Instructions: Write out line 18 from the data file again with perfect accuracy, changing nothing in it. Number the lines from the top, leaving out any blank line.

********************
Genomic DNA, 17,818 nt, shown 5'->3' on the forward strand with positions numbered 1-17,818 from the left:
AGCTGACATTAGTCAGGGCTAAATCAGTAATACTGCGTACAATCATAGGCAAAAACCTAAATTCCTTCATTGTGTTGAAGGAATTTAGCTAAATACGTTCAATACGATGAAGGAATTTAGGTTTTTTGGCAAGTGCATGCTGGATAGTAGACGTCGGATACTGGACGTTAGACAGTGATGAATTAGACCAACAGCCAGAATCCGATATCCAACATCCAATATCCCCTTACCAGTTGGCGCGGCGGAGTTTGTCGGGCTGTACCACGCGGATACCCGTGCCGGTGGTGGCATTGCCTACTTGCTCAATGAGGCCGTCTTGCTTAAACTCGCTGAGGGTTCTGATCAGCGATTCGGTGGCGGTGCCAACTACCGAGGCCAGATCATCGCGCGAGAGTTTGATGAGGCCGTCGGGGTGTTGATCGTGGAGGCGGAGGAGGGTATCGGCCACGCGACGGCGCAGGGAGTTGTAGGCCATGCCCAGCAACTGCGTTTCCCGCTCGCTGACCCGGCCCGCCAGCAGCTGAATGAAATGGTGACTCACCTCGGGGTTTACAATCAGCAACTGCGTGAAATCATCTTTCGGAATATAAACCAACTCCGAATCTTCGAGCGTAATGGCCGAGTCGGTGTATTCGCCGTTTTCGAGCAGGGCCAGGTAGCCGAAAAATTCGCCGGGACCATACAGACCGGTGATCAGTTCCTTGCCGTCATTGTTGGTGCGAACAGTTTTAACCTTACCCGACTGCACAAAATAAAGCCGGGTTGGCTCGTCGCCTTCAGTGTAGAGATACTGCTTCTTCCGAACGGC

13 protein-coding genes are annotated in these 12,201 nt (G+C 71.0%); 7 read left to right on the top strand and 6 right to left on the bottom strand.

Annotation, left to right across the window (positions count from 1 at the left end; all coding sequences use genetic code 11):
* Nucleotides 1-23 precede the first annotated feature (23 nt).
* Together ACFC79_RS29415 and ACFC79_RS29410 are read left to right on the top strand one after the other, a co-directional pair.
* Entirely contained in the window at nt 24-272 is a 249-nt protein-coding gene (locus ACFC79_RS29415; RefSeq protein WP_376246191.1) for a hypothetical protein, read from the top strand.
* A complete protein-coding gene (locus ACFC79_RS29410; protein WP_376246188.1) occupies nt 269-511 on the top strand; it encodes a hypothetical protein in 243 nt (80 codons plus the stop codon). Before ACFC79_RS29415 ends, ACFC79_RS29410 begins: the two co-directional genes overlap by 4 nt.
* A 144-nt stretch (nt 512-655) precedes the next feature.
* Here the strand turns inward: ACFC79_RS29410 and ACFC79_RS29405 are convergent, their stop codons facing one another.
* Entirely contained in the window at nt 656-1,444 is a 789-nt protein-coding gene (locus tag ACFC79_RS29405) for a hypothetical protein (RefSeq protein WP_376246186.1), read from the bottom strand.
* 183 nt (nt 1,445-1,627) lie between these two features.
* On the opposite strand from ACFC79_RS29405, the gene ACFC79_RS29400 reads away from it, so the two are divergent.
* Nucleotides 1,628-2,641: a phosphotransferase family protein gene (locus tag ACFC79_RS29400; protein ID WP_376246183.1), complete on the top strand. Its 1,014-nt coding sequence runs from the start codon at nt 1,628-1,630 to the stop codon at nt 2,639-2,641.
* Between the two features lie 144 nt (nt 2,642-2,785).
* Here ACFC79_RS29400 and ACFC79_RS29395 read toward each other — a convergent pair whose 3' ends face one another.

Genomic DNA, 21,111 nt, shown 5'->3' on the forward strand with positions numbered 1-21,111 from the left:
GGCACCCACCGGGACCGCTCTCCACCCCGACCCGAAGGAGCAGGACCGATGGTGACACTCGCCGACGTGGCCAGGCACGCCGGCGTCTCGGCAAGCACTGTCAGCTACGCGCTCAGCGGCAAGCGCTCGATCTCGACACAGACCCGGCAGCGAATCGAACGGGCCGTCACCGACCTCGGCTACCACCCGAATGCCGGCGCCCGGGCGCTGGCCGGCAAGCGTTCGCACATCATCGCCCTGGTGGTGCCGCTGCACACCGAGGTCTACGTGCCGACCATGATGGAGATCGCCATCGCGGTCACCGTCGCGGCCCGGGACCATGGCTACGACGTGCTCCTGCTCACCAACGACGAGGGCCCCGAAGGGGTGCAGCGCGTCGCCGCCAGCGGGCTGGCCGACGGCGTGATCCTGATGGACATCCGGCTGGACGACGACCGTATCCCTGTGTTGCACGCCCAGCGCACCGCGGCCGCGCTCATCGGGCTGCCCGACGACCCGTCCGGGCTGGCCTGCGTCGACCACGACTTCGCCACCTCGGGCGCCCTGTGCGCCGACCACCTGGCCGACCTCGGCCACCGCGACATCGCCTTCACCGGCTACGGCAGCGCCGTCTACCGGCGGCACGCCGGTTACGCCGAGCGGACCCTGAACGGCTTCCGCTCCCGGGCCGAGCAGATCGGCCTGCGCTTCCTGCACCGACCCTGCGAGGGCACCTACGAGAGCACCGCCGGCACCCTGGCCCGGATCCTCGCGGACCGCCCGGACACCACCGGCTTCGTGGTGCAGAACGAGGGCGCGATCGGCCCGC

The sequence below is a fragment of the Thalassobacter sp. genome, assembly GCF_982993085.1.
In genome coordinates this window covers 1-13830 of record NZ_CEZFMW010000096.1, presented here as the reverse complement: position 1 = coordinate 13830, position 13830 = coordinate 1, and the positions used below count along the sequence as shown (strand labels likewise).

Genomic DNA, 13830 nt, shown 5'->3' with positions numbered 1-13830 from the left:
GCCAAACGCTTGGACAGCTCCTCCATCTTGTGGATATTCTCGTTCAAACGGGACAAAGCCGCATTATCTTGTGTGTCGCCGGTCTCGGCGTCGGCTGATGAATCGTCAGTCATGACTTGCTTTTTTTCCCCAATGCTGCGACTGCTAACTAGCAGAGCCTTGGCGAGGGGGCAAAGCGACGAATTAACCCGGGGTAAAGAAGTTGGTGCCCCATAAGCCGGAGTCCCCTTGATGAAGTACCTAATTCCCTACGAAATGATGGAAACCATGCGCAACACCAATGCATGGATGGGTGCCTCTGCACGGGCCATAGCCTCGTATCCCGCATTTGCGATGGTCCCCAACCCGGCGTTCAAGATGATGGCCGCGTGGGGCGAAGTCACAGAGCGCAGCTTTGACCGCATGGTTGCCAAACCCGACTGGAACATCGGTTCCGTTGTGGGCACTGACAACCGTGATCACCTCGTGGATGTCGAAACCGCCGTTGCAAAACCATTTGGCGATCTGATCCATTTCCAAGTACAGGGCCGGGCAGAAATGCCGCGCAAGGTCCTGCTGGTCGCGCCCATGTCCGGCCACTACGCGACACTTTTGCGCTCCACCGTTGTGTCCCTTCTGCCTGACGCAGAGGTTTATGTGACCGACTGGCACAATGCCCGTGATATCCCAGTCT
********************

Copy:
GGCACCCACCGGGACCGCTCTCCACCCCGACCCGAAGGAGCAGGACCGATGGTGACACTCGCCGACGTGGCCAGGCACGCCGGCGTCTCGGCAAGCACTGTCAGCTACGCGCTCAGCGGCAAGCGCTCGATCTCGACACAGACCCGGCAGCGAATCGAACGGGCCGTCACCGACCTCGGCTACCACCCGAATGCCGGCGCCCGGGCGCTGGCCGGCAAGCGTTCGCACATCATCGCCCTGGTGGTGCCGCTGCACACCGAGGTCTACGTGCCGACCATGATGGAGATCGCCATCGCGGTCACCGTCGCGGCCCGGGACCATGGCTACGACGTGCTCCTGCTCACCAACGACGAGGGCCCCGAAGGGGTGCAGCGCGTCGCCGCCAGCGGGCTGGCCGACGGCGTGATCCTGATGGACATCCGGCTGGACGACGACCGTATCCCTGTGTTGCACGCCCAGCGCACCGCGGCCGCGCTCATCGGGCTGCCCGACGACCCGTCCGGGCTGGCCTGCGTCGACCACGACTTCGCCACCTCGGGCGCCCTGTGCGCCGACCACCTGGCCGACCTCGGCCACCGCGACATCGCCTTCACCGGCTACGGCAGCGCCGTCTACCGGCGGCACGCCGGTTACGCCGAGCGGACCCTGAACGGCTTCCGCTCCCGGGCCGAGCAGATCGGCCTGCGCTTCCTGCACCGACCCTGCGAGGGCACCTACGAGAGCACCGCCGGCACCCTGGCCCGGATCCTCGCGGACCGCCCGGACACCACCGGCTTCGTGGTGCAGAACGAGGGCGCGATCGGCCCGC